The central contribution of our paper is a framework for physics-based character animation that combines goal-directed reinforcement learning with data, which may be provided in the form of motion capture clips or keyframed animations. Although our framework consists of individual components that have been known for some time, the particular combination of these components in the context of data-driven and physics-based character animation is novel and, as we demonstrate in our experiments, produces a wide range of skills with motion quality and robustness that substantially exceed prior work. By incorporating motion capture data into a phase-aware policy, our system can produce physics-based behaviors that are nearly indistinguishable in appearance from the reference motion in the absence of perturbations, avoiding many of the artifacts exhibited by previous deep reinforcement learning algorithms, e.g., [Duan et al., 2016]. In the presence of perturbations or modifications, the motions remain natural, and the recovery strategies exhibit a high degree of robustness without the need for human engineering. To the best of our knowledge, we demonstrate some of the most capable physically simulated characters produced by learning-based methods. In our ablation studies, we identify two specific components of our method, reference state initialization and early termination, that are critical for achieving highly dynamic skills. We also demonstrate several methods for integrating multiple clips into a single policy.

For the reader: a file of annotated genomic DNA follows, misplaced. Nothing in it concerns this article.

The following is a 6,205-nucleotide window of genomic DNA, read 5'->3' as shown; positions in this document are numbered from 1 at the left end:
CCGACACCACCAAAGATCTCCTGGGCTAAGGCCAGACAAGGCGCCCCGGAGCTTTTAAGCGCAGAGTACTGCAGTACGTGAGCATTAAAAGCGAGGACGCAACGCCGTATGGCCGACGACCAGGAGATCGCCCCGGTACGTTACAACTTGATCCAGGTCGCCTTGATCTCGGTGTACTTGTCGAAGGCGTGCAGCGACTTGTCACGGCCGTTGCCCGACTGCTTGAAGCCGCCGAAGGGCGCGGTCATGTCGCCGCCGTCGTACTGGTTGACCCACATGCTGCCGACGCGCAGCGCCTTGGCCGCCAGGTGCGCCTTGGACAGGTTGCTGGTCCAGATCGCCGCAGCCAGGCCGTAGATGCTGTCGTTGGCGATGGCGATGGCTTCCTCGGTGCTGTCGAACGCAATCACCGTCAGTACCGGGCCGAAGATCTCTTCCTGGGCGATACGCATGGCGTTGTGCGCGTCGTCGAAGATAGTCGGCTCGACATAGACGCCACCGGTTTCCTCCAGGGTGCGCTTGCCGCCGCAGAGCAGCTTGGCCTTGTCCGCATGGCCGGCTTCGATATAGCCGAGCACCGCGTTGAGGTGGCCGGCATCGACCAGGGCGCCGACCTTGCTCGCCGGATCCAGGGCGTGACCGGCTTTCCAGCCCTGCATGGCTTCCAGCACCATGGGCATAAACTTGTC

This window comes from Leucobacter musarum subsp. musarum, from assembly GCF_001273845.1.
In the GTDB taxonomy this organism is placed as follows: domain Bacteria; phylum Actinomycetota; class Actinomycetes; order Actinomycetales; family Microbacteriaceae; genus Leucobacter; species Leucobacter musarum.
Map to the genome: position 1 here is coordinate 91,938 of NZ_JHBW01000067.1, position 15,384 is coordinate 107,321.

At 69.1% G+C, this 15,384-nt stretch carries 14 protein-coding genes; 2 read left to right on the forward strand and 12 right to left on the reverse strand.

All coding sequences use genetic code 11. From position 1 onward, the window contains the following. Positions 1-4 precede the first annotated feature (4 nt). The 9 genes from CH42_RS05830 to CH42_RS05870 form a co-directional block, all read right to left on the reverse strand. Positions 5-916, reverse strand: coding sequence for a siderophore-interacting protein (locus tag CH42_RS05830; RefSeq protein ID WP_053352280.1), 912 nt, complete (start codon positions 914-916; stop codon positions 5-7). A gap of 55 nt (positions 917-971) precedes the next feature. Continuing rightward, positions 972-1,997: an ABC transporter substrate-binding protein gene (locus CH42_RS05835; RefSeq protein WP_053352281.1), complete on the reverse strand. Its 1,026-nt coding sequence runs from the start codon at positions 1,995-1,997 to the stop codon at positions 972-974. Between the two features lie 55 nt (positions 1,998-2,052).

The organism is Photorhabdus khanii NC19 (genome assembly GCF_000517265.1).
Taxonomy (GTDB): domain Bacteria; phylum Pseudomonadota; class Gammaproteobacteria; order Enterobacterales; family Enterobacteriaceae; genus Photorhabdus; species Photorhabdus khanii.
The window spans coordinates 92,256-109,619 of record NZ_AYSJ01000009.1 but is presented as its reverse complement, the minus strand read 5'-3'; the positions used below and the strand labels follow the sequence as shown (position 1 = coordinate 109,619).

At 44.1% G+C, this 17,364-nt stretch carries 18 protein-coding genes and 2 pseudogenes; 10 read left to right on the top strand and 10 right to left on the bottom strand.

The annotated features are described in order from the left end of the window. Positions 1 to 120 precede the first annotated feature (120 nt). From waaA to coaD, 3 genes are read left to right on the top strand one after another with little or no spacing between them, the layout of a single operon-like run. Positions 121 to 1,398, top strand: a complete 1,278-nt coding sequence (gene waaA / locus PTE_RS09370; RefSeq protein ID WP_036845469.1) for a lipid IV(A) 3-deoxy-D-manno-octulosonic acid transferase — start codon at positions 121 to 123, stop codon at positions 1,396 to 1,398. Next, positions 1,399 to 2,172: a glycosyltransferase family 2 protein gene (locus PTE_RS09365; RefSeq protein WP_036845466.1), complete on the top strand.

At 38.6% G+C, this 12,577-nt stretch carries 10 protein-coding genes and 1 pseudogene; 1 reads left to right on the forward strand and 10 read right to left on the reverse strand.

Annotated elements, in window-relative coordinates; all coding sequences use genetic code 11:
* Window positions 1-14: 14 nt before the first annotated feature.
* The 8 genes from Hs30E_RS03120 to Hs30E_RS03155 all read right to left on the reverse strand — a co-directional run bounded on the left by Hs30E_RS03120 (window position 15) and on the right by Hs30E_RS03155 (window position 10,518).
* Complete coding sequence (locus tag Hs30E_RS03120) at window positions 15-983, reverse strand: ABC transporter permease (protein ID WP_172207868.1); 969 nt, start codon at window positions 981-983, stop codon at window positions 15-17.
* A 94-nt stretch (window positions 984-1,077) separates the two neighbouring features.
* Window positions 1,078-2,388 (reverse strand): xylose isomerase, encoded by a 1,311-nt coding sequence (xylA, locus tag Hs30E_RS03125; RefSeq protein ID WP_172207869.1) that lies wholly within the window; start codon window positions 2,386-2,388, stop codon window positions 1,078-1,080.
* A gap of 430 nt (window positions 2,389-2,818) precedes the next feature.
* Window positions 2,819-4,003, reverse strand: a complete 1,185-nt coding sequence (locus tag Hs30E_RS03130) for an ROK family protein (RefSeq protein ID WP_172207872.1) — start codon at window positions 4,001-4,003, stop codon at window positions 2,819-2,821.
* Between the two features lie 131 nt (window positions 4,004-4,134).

2. Related Work

Modeling the skilled movement of articulated figures has a long history in fields ranging from biomechanics to robotics and animation. In recent years, as machine learning algorithms for control have matured, there has also been an increase in interest in these problems from the machine learning community. Here we focus on the most closely related work in animation and RL.

Kinematic Models: